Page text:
Ebola: Updated Charts

The WHO released another report on the status of Ebola in West Africa yesterday. In addition to updating the interactive visualization I created ~2 months ago, I also wanted to bring the charts I posted last week up to speed. As y’all may notice when comparing the 6.19.14 and 6.24.14 fatality figures (below), it appears as if the CFR has dropped ~8% (while the lab-confirmation rate has climbed a bit). This dip in mortality likely has very little to do with improved care-taking; in fact, MSF announced yesterday that it has “reached the limit of what it can do to fight the deadly outbreak“. Instead, the fluctuation we’re seeing right now with CFR (and lab-confirmation rates, for that matter) is due to the following reasons:

1. There exists a lag between when suspected or probable Ebola cases are added to the total tally and when their laboratory results are reported. (This is in part due to the fact that Ebola samples can only be handled in BSL-4 labs.)
2. For many fatal cases, there also exists a second lag between when they are first added to the total tally (soon after they seek treatment for Ebola-like symptoms) and when they die. (This is true for most infectious disease outbreaks; a true CFR statement is hard to establish until the observation period of the disease in question has subsided for all cases tallied. For Ebola, this means that Guinea, Liberia & Sierra Leone need to be free of new cases for ~21 days before the CFR can be calculated with confidence.)

So, what this all means is that both rates – case-fatality and lab-confirmation – will oscillate until the outbreak itself comes to a close. Until then, I’ll update the following charts with regularity to stay on top of the situation as it continues to develop.
cfr_6.24 fatal_nonfatal_6.24lcr_6.24confirmed_unconfirmed_6.24Note: Of the outbreaks listed, Zaire ebolavirus [EBOV] is considered to be the causative agent of those denoted with an asterisk.

Historical Data Sources:
[1] World Health Organization. Ebola haemorrhagic fever in Zaire, 1976. Report of an International Convention. Bulletin of the World Health Organization. 1978;56(2):271-293.
[2] World Health Organization. Ebola haemorrhagic fever in Sudan, 1976. Report of a WHO/International Study Team. Bulletin of the World Health Organization. 1978;56(2):247-270.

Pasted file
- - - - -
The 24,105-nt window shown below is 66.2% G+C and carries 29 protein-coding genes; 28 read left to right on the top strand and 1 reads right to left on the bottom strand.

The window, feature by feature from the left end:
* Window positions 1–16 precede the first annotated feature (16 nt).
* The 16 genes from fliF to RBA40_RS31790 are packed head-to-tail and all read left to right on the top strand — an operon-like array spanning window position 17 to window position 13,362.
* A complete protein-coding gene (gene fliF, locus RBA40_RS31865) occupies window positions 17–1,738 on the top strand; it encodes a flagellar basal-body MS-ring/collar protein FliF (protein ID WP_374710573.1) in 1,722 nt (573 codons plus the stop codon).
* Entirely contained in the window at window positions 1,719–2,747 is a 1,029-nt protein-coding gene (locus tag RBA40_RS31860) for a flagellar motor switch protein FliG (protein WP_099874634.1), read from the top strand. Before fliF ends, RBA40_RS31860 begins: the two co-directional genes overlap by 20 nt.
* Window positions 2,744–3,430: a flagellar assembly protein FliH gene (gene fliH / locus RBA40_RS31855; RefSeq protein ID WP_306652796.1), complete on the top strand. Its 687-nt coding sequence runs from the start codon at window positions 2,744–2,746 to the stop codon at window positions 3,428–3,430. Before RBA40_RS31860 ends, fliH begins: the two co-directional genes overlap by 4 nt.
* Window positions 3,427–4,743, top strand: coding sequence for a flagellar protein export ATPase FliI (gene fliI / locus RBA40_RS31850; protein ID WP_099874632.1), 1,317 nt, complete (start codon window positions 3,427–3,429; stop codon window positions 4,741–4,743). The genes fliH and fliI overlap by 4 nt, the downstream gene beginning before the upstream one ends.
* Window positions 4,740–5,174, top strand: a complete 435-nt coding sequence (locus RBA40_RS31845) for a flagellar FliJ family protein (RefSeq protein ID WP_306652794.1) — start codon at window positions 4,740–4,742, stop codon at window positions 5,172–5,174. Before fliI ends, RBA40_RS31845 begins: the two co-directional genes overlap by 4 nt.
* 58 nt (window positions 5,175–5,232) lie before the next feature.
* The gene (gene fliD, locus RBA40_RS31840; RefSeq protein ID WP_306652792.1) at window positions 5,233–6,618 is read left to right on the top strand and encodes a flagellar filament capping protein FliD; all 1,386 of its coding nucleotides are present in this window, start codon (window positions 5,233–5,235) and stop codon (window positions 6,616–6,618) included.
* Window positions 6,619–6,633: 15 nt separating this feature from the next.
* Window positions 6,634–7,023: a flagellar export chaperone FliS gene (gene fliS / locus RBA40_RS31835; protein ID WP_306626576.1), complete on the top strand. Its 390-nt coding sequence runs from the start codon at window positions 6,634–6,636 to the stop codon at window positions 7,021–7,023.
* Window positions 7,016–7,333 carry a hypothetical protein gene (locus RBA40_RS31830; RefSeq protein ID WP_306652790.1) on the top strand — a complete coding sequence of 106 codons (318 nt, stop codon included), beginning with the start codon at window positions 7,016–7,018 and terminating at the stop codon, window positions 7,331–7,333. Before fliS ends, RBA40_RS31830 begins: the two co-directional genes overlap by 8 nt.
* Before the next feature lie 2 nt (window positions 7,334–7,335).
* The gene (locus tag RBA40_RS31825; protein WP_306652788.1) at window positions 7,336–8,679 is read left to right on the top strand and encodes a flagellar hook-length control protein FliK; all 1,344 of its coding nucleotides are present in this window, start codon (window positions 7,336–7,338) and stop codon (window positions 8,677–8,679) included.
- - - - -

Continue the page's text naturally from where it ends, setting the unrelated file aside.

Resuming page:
[3] Heymann DL, Weisfeld JS, Webb PA, et al. Ebola hemorrhagic fever: Tandala, Zaire, 1977-1978. Journal of Infectious Diseases. 1980;142(3):372-376.
[4] Baron RC, McCormick JB, and Zubeir OA. Ebola virus disease in southern Sudan: hospital dissemination and intrafamilial spread. Bulletin of the World Health Organization. 1983;61(6):997-1003.
[5] Georges AJ, Leroy EM, Renaud AA, et al. Ebola hemorrhagic fever outbreaks in Gabon, 1994-1997: epidemiologic and health control issues. Journal of Infectious Diseases. 1999;179:S65-75.
[6] Le Guenno B, Formenty P, Wyers M, et al. Isolation and partial characterisation of a new strain of Ebola virus. Lancet. 1995;345:1271-1274.
[7] Khan AS, Tshioko FK, Heymann DL, et al. The Reemergence of Ebola Hemorrhagic Fever, Democratic Republic of the Congo, 1995. Journal of Infectious Diseases. 1999;179:S76-S86.
[8] World Health Organization. Ebola haemorrhagic fever ā€“ South Africa. Weekly Epidemiological Record. 1996;71(47):359.
[9] Okware SI, Omaswa FG, Zaramba S, et al. An outbreak of Ebola in Uganda. Tropical Medicine and International Health. 2002;7(12):1068-1075.
[10] World Health Organization. Outbreak(s) of Ebola haemorrhagic fever, Congo and Gabon, October 2001- July 2002. Weekly Epidemiological Report. 2003;78(26):223-225.
[11] Formenty P, Libama F, Epelboin A, et al. Outbreak of Ebola hemorrhagic fever in the Republic of the Congo, 2003: a new strategy? Medecine Tropicale (Marseille). 2003;63(3):291-295.
[12] World Health Organization. Ebola haemorrhagic fever in the Republic of the Congo ā€“ Update 6. Weekly Epidemiological Record. 6 January 2004.
[13] World Health Organization. Outbreak of Ebola haemorrhagic fever in Yambio, south Sudan, April-June 2004. Weekly Epidemiological Record. 2005;80(43):370-375.
[14] MacNeil A, Farnon EC, Morgan OW, et al. Filovirus Outbreak Detection and Surveillance: Lessons from Bundibugyo. Journal of Infectious Diseases. 2011;204:S761-S767.
[15] World Health Organization. End of the Ebola Outbreak in the Democratic Republic of the Congo. Global Alert and Response. 17 Febuary 2009.
[16] Shoemaker T, MacNeil A, Balinandi S, et al. Reemerging Sudan Ebola Virus Disease in Uganda, 2011. Emerging Infectious Diseases. 2012;18(9):1480-1483.
[17] Albarino CG, Shoemaker T, Khristova ML, et al. Genomic analysis of filoviruses associated with four viral hemorrhagic fever outbreaks in Uganda and the Democratic Republic of the Congo in 2012. Virology. 2013;442(2):97-100.


One thought on “Ebola: Updated Charts

  1. Pingback: Ebola: Updated Charts | Mens et Manus

Leave a Reply

Fill in your details below or click an icon to log in:

WordPress.com Logo

You are commenting using your WordPress.com account. Log Out /  Change )

Google+ photo

You are commenting using your Google+ account. Log Out /  Change )

Twitter picture

You are commenting using your Twitter account. Log Out /  Change )

Facebook photo

You are commenting using your Facebook account. Log Out /  Change )


Connecting to %s